Lipids are involved in several critical signalling pathways, acting as signalling activators, mediators and enzyme substrates. Membrane lipids are crucial components of signal transduction pathways, which are often highly interconnected and interconvertible [106]. The phosphatases and lipid kinase molecules are some of the most important signalling components. Phosphoinositide 3-kinase (PI3K) is a prominent example of a lipid phosphorylation pathway since mutations in this pathway have been associated with cancer [107]. Lipid molecules can also act as mediators and bind G-protein coupled receptors (GCPRs) on the cell surface. These include phosphoglycerides, leukotrienes, lysophospholipids, and the phospholipid platelet activating factor (PAF). PAF binds the PAF receptor and triggers downstream activation, thereby regulating processes such as the immune response, cell proliferation and apoptosis, making it an important mediator of these downstream signalling events [108].
The sterol class of lipids, particularly cholesterol, are essential components of cellular membranes. Cholesterol is a major structural component of lipid rafts, and thus its metabolism strongly influences membrane fluidity [109] and several membrane signalling pathways [110,111]. Cholesterol has recently been shown to interact with scaffold proteins such as NHERF1 and thus regulate cellular signalling and trafficking pathways [112].
Saturated fatty acids (SFA), such as palmitic acid and stearic acid, have significant roles in cognitive function. Several studies have shown that palmitic acid can induce neuroinflammation and microglial activation, thus promoting neurodegeneration [113,114,115]. On the other hand, stearic acid seems neuroprotective [116]. For example, a recent study reported that hydroxy stearic acid (5-PAHSA) is neuroprotective in vitro and in vivo [117]. Thus, these SFA differentially impact neurological health and function.
Monounsaturated fatty acids (MUFA) also have a beneficial impact on brain health. For example, oleic acid is an omega-6 MUFA enriched in oils such as olive oil. Intake of this fatty acid has been shown to protect against oxidative stress in vivo [118] and reduce Aβ secretion in APP-transgenic mice [119]. Similarly, a 2018 study reported that deuterium-reinforced linoleic acid in the diet of Huntington’s disease model mice caused reduced lipid peroxidation and improved performance in cognitive tests [91]. Another study in rat models of multiple sclerosis reported improvement in oxidative stress parameters in the brain of rats fed conjugated curcumin-linoleic acid, as well as improved memory scores [120].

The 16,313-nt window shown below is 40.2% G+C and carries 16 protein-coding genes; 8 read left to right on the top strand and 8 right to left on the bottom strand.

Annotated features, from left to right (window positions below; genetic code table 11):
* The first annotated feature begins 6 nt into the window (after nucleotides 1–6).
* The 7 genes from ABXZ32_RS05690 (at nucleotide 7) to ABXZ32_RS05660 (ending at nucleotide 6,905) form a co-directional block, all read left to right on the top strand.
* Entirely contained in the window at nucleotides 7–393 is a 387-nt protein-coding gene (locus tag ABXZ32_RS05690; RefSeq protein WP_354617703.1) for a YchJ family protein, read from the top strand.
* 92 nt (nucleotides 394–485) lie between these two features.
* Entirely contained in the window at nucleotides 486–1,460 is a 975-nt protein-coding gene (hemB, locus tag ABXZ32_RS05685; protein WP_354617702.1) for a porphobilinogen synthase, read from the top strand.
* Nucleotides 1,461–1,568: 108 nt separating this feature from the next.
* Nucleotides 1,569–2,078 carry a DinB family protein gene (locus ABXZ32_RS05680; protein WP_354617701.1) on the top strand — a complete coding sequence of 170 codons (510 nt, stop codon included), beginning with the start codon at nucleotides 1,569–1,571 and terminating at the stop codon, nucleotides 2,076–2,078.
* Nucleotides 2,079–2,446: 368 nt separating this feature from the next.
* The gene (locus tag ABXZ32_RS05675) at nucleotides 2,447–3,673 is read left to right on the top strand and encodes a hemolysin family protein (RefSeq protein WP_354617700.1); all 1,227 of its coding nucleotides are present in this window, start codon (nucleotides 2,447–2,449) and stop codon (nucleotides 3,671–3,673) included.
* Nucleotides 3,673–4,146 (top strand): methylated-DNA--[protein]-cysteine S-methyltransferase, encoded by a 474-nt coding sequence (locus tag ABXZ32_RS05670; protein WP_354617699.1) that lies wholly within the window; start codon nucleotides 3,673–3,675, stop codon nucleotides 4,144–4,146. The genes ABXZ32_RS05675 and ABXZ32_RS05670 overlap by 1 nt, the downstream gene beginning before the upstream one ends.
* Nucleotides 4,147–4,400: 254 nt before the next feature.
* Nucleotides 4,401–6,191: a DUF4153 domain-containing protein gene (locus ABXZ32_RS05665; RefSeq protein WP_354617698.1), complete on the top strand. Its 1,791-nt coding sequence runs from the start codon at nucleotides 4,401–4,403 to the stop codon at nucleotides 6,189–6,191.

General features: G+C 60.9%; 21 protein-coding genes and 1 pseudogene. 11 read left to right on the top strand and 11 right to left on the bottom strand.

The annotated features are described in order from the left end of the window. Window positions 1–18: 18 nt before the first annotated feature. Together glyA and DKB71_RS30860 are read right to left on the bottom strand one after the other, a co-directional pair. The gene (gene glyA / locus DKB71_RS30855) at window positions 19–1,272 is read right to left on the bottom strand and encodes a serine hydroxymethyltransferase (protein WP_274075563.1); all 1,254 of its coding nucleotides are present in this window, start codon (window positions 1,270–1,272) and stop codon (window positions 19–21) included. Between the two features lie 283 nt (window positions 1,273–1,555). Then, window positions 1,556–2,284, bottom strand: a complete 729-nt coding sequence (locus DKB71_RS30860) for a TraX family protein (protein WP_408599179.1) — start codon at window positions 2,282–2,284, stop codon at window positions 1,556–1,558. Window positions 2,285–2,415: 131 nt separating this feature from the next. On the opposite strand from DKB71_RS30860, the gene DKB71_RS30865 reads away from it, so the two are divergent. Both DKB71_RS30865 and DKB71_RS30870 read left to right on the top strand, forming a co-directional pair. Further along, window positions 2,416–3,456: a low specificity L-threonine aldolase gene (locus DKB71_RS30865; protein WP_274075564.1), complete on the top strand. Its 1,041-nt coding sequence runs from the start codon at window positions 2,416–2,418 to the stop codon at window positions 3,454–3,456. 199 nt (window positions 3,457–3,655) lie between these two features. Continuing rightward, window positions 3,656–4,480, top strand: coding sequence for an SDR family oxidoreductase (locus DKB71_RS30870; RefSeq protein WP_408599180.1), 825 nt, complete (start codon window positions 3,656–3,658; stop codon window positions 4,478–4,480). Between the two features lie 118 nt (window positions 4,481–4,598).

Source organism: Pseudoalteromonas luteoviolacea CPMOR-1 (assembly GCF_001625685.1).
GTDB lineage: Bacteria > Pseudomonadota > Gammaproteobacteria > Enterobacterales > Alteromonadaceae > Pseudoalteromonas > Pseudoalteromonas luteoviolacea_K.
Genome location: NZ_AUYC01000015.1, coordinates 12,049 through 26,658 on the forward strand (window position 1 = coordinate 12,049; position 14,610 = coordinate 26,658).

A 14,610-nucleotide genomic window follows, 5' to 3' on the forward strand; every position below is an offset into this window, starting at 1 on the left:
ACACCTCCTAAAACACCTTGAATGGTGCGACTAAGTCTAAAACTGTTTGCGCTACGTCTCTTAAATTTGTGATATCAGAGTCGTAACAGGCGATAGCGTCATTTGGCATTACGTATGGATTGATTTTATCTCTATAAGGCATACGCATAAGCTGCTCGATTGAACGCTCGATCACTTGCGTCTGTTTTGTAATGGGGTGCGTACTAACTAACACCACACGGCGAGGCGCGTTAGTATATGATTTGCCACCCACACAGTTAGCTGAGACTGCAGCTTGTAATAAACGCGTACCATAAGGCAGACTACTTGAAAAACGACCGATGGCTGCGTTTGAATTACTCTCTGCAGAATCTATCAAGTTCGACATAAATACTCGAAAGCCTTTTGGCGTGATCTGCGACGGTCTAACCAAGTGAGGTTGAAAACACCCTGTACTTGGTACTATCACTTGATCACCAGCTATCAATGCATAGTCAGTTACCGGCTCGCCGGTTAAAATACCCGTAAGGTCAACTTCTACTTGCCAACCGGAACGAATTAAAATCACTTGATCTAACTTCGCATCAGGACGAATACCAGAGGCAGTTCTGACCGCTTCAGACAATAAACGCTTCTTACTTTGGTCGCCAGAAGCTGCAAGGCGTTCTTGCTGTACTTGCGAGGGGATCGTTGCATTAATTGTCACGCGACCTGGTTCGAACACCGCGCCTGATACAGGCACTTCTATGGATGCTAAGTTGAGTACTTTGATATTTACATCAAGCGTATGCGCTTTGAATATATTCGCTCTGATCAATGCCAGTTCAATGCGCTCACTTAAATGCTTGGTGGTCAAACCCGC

Dietary lipids are hydrolysed by pancreatic lipases in the lumen of the intestine and taken up through transporter proteins located in enterocytes, the absorptive cells of the gut. Before this, however, the lipids are emulsified by bile salts to facilitate their hydrolysis into products such as free fatty acids, glycerols and monoglycerides. Following uptake by enterocytes, these hydrolysed products are transported to the endoplasmic reticulum (ER), where they are resynthesized into lipids by processes such as esterification. These lipids are subsequently either stored as lipid droplets in the cytosol or secreted out of the ER in the form of lipoprotein particles known as chylomicrons [121].
Lipids are abundantly present in the nervous system, with hundreds of lipid species present in the neural tissues. Polar lipids, notably phospholipids and sphingolipids, form major structural components of cellular membranes, including neural tissues. Neural membranes are rich in long-chain saturated fatty acids (LC-SFA) palmitic and stearic acids. Many studies have confirmed the importance of polar lipids in early neurodevelopment and cognitive function. In addition to acting as cell membrane components, polar lipids have roles in vesicular trafficking, signalling transduction and synaptic plasticity [122,123]. Sphingolipids are particularly enriched in the brain, and studies have shown that the profile of sphingomyelin in the brain shifts with factors such as ageing and dietary intake of lipids [124,125,126].
It has been shown that PUFAs are relatively less abundant in brain tissue than in other organs, with MUFAs significantly enriched in the brain [127]. Saturated fatty acids are also abundant in the brain and play structural and metabolic roles in neural tissues; as lipid raft components in plasma membranes and cell signalling molecules in pathways such as NF-κB [128].
The relationship between AD pathology and a high-fat diet (HFD) or obesity is not fully clear, with some studies suggesting that obesity promotes Aβ pathology [129,130]. At the same time, other evidence points towards an HFD as protecting the BBB and promoting cognitive function [131,132,133,134].